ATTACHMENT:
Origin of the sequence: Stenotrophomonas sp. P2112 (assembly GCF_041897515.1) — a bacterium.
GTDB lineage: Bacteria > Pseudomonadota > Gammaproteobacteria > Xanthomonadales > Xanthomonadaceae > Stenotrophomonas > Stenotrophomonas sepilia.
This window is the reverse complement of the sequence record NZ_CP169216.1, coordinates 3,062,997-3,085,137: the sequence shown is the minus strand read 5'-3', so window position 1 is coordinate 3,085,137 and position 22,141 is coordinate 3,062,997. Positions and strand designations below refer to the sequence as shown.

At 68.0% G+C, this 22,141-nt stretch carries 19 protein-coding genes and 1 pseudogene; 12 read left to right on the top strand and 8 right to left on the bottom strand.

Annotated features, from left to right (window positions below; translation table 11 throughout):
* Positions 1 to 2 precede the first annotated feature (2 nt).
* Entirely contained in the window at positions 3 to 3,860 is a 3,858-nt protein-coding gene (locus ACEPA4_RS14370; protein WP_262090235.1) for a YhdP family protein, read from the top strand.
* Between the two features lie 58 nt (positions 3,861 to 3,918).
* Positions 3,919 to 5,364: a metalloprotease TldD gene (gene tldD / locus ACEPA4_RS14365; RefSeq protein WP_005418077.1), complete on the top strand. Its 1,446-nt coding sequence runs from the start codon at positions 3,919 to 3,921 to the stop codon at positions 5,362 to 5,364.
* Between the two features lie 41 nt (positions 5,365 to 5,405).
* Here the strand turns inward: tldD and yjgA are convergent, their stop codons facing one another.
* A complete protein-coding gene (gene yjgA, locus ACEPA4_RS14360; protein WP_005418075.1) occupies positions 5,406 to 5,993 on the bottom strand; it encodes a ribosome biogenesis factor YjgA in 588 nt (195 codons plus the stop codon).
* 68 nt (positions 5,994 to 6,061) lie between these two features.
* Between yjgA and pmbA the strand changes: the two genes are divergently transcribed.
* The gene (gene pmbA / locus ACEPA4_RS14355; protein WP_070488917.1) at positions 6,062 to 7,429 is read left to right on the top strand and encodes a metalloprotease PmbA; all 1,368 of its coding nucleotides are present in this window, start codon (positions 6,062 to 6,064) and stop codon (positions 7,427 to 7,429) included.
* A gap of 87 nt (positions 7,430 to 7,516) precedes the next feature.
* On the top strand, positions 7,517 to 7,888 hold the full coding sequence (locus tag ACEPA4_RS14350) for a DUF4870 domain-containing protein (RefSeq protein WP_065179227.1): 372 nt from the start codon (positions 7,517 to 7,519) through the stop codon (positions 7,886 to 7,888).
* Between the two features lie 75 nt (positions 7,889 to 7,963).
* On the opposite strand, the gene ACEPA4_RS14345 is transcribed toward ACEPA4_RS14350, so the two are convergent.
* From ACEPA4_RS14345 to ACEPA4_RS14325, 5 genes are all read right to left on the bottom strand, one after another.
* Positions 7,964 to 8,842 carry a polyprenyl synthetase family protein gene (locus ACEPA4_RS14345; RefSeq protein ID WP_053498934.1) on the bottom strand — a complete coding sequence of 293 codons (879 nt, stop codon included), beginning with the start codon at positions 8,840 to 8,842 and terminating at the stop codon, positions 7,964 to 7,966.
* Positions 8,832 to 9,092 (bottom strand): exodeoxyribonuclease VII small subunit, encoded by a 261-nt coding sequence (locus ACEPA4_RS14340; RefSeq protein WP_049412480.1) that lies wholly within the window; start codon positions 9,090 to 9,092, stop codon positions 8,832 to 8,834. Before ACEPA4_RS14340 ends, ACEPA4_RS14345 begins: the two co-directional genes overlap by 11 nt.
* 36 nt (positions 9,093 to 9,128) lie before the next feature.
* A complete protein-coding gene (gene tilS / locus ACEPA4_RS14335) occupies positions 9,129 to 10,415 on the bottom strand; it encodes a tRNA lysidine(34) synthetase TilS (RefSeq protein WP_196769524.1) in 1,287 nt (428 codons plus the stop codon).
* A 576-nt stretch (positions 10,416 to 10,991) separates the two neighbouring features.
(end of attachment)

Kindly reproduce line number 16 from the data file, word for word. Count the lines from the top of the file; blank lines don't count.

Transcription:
* A gap of 87 nt (positions 7,430 to 7,516) precedes the next feature.